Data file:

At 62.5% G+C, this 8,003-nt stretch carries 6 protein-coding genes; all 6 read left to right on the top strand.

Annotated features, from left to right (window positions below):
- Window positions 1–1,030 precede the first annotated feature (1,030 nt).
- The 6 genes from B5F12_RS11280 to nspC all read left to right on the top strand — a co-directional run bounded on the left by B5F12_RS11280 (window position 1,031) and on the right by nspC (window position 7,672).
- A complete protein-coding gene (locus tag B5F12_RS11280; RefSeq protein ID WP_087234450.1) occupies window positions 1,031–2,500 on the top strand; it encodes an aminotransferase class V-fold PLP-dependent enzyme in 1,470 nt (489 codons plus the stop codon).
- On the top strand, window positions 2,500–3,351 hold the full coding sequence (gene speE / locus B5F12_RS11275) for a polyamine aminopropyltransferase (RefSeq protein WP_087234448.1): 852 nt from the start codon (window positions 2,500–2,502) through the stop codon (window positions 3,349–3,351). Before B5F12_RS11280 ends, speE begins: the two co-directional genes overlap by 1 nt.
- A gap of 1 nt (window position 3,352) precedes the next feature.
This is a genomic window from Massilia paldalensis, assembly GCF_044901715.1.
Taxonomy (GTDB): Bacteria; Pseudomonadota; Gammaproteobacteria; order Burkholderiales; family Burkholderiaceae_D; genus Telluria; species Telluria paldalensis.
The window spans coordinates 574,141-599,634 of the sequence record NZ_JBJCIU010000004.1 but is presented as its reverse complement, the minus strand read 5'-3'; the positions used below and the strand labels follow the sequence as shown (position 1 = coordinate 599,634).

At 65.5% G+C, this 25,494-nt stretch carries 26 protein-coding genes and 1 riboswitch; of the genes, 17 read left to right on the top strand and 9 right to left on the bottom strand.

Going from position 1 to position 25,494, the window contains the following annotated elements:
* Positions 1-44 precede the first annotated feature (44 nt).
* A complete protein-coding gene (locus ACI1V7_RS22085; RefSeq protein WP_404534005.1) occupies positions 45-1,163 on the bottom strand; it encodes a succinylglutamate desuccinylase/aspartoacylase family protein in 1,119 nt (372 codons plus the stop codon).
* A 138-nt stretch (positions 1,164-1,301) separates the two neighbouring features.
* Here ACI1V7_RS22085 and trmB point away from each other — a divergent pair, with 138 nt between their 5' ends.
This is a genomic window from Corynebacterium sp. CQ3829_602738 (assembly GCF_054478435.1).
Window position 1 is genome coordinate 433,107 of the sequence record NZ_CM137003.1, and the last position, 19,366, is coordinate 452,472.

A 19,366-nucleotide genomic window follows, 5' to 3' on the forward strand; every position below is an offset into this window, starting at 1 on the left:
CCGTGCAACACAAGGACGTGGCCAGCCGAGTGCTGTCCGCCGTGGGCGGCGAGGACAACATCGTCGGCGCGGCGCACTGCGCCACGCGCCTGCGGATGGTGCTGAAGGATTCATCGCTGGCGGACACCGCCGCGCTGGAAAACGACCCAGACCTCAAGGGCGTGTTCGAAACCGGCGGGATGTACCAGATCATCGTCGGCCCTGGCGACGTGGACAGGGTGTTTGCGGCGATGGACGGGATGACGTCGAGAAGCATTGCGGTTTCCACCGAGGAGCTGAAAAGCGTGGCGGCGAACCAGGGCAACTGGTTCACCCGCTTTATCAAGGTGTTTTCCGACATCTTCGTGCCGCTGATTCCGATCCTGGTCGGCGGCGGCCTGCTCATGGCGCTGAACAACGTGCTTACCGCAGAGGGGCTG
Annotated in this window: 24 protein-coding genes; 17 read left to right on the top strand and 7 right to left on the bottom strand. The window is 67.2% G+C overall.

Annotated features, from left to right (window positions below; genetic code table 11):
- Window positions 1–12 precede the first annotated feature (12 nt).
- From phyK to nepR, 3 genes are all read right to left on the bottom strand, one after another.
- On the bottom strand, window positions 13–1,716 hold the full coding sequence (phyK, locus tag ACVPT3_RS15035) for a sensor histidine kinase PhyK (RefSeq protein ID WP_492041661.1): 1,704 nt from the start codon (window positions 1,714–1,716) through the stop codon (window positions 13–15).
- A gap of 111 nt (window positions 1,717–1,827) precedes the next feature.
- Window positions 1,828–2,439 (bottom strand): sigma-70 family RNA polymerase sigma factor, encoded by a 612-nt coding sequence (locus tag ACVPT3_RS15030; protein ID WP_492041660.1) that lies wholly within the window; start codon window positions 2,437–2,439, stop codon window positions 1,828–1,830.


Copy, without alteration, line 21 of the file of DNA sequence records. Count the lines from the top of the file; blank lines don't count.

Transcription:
Annotated in this window: 24 protein-coding genes; 17 read left to right on the top strand and 7 right to left on the bottom strand. The window is 67.2% G+C overall.